This is a continuation of a prior post: Office 2013 and The Cloud.
Office 2013: A Cleaner, Metro Style and Look
The first thing users will notice with Office 2013 is the new interface across all apps. It is designed to seamlessly work on all types of devices in highly similar manners. Furthermore the interface has been cleaned up, pursuing a more minimalist approach than the previous editions of Office. Some new screens have been added that fit into this strategy. For tablet users, these new start screens will help limit the number of commands on the screen and simplify the experience. This also works in favor of newer Office users. (Note: that for veteran Office users, you can easily bypass these new “dummy proofing” features and get the same old hot-key rich productivity experience you are used to)
The Office “Ribbon” is no longer three dimensional (see image below) and has been flattened. The text on the tabs is now grey until clicked, which then turns it blue.
Office 2013 intelligently senses the monitor size and scales back the infrastructure of Office where needed. For example, On a desktop, the ribbon will appear by default and will be removed only by entering full screen mode. On tablets and phones, full screen mode is enabled by default in order to maximize the content area. (A image of full screen mode is below, literally all you see is the scroll bars and ruler bars) The resulting increase in screen real estate allows users on smaller screens to focus on work rather than the application’s interface.
What used to be the “file” drop down menu is now an entire screen Microsoft refers to as “backstage”. This screen is entirely re-vamped since Office 2010 to allow for easier navigation to a variety of integrated locations (such as direct saving to a skydrive database, or other web locations. The design of the page is also converts easily to be used on tablet devices (IE: bigger icons, less noise in terms of content options per screen).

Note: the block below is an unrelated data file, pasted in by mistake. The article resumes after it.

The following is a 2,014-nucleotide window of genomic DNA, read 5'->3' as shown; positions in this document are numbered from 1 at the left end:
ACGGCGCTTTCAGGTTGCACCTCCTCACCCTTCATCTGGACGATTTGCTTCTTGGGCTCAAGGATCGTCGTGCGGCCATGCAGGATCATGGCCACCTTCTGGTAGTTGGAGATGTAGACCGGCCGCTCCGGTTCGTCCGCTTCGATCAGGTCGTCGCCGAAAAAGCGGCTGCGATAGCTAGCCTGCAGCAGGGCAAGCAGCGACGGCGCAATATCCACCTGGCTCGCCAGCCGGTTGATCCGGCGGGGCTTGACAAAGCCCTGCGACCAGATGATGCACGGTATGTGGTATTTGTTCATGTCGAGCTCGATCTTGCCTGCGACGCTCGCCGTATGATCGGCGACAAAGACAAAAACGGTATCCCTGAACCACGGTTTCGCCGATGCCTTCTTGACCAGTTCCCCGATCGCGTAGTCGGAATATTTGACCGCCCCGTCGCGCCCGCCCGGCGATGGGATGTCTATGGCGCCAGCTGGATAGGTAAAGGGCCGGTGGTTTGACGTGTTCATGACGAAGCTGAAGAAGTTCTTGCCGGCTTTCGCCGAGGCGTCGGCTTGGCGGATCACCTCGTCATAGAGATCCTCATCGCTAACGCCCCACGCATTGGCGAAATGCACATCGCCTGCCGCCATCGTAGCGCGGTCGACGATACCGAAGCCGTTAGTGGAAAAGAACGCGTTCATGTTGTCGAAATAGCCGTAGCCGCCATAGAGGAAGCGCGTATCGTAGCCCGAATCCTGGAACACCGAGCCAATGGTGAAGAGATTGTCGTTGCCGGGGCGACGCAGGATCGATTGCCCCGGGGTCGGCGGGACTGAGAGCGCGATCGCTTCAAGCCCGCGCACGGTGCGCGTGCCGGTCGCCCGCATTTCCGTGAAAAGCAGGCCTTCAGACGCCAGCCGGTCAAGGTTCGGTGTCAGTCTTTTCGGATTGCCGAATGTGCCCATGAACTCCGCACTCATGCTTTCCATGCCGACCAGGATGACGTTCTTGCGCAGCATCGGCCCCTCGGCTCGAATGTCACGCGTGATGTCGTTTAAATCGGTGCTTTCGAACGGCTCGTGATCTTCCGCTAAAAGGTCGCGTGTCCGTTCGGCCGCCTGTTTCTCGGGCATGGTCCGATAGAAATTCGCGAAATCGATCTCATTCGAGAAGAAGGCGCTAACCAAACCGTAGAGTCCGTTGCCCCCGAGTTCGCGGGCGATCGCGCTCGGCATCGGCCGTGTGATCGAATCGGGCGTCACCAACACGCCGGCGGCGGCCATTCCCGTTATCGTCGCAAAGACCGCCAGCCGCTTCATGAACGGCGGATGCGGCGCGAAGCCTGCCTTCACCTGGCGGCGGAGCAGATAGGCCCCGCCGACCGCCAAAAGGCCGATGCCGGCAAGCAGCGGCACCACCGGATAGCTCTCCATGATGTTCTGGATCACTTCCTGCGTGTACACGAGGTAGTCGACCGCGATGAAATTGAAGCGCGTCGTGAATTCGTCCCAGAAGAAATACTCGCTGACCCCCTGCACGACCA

A further example of these full screen changes: When you open documents it will often open it in a “preview” mode first, this allows for easier full screen viewing, particularly on mobile devices. On a desktop you spin the mouse wheel lightly instead of pulling with your finger like you would on a tablet. The image below shows an example of this.
Purchase Model Changes
A major point of change is the way Office 2013 will be purchased, downloaded, and accessed. Microsoft is moving home users to their successful Office 365 business model. Via this method, home users will be able to purchase Office via an online subscription process that is sold via the Office 365 portal. This includes the standard verision of office, plus a variety of choices as to exactly how many features users want. These categories are broken into: Home Users, Small Office Users, and Enterprise Users.
Pricing is currently not available except for the Enterprise Users, which can be purchased for $12/month/user. An individual license can install on up to 5 devices, including home devices of that same business user.